New Delhi: Since the start of 2024, Iceland has witnessed two volcano eruptions pumping lava up to 80 metres into the air. This has disrupted life in the Reykjanes peninsula. Fountains of dazzling orange liquid stone heaved from breaks in the ground, and magma went across a road close to the Blue Lagoon, an extravagant geothermal spa, which had shut on Thursday.
The magma stream likewise hit warm-based water pipes in the district only south of the capital, Reykjavík, disturbing the stock of heated water to more than 20,000 individuals and driving the Civil Protection Agency to raise its alarm level to an emergency.
As Iceland faces volcanic eruptions, let us look at active volcanoes in this European country.
Volcanoes in Iceland
Iceland is home to many ‘active’ volcanoes; regardless, the expression ‘active’ habitually prompts a few confusion insinuating volcanoes. A dynamic spring of gushing lava doesn’t essentially mean a well of lava right now ejecting. Instead, a well of lava is named active on the off chance that it can erupt, regardless of whether it’s not by and by heaving debris, rocks, gases, or magma.
But do you know what comprises active lava? It means considering volcanoes in an eruption and those with the future to erupt. So, with this extended definition in mind, which volcanoes in Iceland will be recognised as active in 2024?
List of active eruptions in Iceland
Sundhnjukagigar volcano: On January 14, 2024, around 8 am (local time), a volcanic eruption at the Sundhnjukagigar volcano in Iceland began. Over 4,000 inhabitants of Grindavik were evacuated after the seismic activity sharply accelerated during the night.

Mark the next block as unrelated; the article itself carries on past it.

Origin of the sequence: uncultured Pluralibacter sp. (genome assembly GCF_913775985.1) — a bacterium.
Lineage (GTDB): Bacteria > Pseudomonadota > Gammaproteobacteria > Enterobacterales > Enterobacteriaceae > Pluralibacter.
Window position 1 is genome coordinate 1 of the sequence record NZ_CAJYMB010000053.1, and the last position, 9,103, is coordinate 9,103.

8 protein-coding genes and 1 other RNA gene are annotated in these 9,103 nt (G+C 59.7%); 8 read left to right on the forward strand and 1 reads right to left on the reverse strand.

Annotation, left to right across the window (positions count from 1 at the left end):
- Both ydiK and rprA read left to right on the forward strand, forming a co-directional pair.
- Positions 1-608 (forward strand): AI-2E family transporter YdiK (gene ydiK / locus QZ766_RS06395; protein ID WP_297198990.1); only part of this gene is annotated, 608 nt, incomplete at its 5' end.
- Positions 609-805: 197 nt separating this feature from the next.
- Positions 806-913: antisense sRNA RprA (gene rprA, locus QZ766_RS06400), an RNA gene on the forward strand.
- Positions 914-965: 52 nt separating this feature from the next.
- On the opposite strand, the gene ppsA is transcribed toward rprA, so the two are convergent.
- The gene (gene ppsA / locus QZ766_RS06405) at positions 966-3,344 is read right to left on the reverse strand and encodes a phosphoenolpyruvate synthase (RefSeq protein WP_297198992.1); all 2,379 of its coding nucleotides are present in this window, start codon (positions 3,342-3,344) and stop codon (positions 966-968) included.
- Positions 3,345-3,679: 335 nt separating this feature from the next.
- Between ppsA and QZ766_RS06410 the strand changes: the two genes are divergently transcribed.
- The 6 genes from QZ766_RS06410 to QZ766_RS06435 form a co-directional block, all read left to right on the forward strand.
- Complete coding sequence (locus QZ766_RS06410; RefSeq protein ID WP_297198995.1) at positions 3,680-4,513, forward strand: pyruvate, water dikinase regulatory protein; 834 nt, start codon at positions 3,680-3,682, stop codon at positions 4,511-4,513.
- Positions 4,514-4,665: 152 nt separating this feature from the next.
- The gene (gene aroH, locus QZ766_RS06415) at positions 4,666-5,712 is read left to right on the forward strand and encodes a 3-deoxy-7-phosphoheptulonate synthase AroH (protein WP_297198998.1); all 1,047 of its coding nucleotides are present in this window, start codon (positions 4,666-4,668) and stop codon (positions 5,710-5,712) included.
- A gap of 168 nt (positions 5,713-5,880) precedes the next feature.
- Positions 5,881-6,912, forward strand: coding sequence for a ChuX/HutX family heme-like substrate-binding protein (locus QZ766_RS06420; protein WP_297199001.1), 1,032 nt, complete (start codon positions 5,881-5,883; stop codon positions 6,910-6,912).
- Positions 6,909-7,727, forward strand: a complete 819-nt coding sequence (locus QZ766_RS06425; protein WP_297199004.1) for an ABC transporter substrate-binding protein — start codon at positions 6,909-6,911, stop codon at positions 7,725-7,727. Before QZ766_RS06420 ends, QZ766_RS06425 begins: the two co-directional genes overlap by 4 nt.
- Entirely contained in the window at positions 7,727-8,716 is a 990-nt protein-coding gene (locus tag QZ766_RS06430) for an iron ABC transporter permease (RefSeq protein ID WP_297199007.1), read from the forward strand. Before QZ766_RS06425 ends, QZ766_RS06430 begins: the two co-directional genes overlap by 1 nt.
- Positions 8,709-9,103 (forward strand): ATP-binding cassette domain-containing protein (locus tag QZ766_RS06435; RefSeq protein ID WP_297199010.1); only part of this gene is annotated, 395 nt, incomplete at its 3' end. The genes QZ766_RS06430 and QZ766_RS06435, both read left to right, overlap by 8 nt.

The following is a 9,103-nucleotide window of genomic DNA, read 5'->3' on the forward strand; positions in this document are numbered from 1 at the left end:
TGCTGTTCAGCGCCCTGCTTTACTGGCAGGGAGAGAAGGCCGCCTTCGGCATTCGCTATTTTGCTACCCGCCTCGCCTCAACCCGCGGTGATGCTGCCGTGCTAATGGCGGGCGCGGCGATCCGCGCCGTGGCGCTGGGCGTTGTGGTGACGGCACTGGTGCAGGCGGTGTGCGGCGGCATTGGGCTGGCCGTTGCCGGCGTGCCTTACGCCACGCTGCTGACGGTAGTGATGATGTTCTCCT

Fagradalsfjall volcano: It is an active tuya volcano formed in the Last Glacial Period on the Reykjanes Peninsula.
Katla volcano: Katla is an active lava in southern Iceland. This specific volcano has generally been highly dynamic, with 20 archived significant eruptions beginning around 2920 BC. However, Katla has been less active in its new history, as the last considerable eruption happened in 1918.
Hekla volcano: This is an active stratovolcano in south Iceland; its height is 1,491 m. It is one of the most active volcanoes in Iceland. More than 20 eruptions have occurred in and around the volcano since 1210.
Eyjafjallajokull volcano: One of the smaller ice caps of Iceland, sometimes known by the numeronym E15, is located north of Skogar and west of Myrdalsjokull. The ice cap covers the caldera of a spring of gushing lava with a highest point rise of 5,417 ft. The well of lava has ejected somewhat regularly since the Last Glacial period, generally as of late in 2010, when, albeit moderately small for a volcanic eruption, it made gigantic disturbance air traverse northern and western Europe for seven days.
Bardarbunga volcano: Iceland’s most extensive glacier, Bardarbunga, is an active stratovolcano under Vatnajokull in Vatnajokull National Park. It is also the second-highest mountain in Iceland, 2,009 metres above sea level and is part of a volcanic system that is approximately 200 kilometres long and 25 kilometres wide.
Grimsvotn volcano: It is an active volcano with a fissure system in Vatnajokull National Park. The volcano is wholly subglacial and situated under the northwestern side of the Vatnajokull ice cap. The subglacial caldera is at 64°25′N 17°20′W, at an elevation of 1,725 m.